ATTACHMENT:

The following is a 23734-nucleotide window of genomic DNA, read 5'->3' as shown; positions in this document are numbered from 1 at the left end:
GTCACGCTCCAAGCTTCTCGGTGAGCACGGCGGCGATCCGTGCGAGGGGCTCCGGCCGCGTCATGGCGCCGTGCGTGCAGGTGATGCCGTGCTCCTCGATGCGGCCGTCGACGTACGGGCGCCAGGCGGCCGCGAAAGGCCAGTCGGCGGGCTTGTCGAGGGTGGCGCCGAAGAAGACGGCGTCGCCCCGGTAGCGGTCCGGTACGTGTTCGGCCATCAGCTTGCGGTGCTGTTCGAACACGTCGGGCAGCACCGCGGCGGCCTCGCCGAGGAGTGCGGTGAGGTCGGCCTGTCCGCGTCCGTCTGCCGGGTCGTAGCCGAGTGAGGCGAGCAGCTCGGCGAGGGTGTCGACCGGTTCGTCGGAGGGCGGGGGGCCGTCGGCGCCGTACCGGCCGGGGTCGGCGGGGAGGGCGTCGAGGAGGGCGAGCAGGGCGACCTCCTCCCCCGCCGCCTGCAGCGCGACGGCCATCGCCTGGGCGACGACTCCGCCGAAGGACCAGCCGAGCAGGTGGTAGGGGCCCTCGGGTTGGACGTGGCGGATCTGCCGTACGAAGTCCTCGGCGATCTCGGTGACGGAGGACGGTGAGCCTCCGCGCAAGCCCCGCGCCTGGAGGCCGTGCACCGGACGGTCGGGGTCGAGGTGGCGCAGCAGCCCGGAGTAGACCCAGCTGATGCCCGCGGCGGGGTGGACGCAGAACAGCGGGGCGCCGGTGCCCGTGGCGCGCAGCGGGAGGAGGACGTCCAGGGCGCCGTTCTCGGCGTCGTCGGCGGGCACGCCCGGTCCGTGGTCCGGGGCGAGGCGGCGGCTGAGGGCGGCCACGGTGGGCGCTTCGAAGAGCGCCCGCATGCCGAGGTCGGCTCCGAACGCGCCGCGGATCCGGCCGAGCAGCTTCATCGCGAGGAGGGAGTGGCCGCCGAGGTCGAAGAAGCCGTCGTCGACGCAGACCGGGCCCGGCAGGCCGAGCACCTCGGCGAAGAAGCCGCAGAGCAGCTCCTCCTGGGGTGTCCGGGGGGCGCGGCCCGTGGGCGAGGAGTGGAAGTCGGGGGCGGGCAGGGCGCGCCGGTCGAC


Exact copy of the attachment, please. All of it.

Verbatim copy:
The following is a 23734-nucleotide window of genomic DNA, read 5'->3' as shown; positions in this document are numbered from 1 at the left end:
GTCACGCTCCAAGCTTCTCGGTGAGCACGGCGGCGATCCGTGCGAGGGGCTCCGGCCGCGTCATGGCGCCGTGCGTGCAGGTGATGCCGTGCTCCTCGATGCGGCCGTCGACGTACGGGCGCCAGGCGGCCGCGAAAGGCCAGTCGGCGGGCTTGTCGAGGGTGGCGCCGAAGAAGACGGCGTCGCCCCGGTAGCGGTCCGGTACGTGTTCGGCCATCAGCTTGCGGTGCTGTTCGAACACGTCGGGCAGCACCGCGGCGGCCTCGCCGAGGAGTGCGGTGAGGTCGGCCTGTCCGCGTCCGTCTGCCGGGTCGTAGCCGAGTGAGGCGAGCAGCTCGGCGAGGGTGTCGACCGGTTCGTCGGAGGGCGGGGGGCCGTCGGCGCCGTACCGGCCGGGGTCGGCGGGGAGGGCGTCGAGGAGGGCGAGCAGGGCGACCTCCTCCCCCGCCGCCTGCAGCGCGACGGCCATCGCCTGGGCGACGACTCCGCCGAAGGACCAGCCGAGCAGGTGGTAGGGGCCCTCGGGTTGGACGTGGCGGATCTGCCGTACGAAGTCCTCGGCGATCTCGGTGACGGAGGACGGTGAGCCTCCGCGCAAGCCCCGCGCCTGGAGGCCGTGCACCGGACGGTCGGGGTCGAGGTGGCGCAGCAGCCCGGAGTAGACCCAGCTGATGCCCGCGGCGGGGTGGACGCAGAACAGCGGGGCGCCGGTGCCCGTGGCGCGCAGCGGGAGGAGGACGTCCAGGGCGCCGTTCTCGGCGTCGTCGGCGGGCACGCCCGGTCCGTGGTCCGGGGCGAGGCGGCGGCTGAGGGCGGCCACGGTGGGCGCTTCGAAGAGCGCCCGCATGCCGAGGTCGGCTCCGAACGCGCCGCGGATCCGGCCGAGCAGCTTCATCGCGAGGAGGGAGTGGCCGCCGAGGTCGAAGAAGCCGTCGTCGACGCAGACCGGGCCCGGCAGGCCGAGCACCTCGGCGAAGAAGCCGCAGAGCAGCTCCTCCTGGGGTGTCCGGGGGGCGCGGCCCGTGGGCGAGGAGTGGAAGTCGGGGGCGGGCAGGGCGCGCCGGTCGAC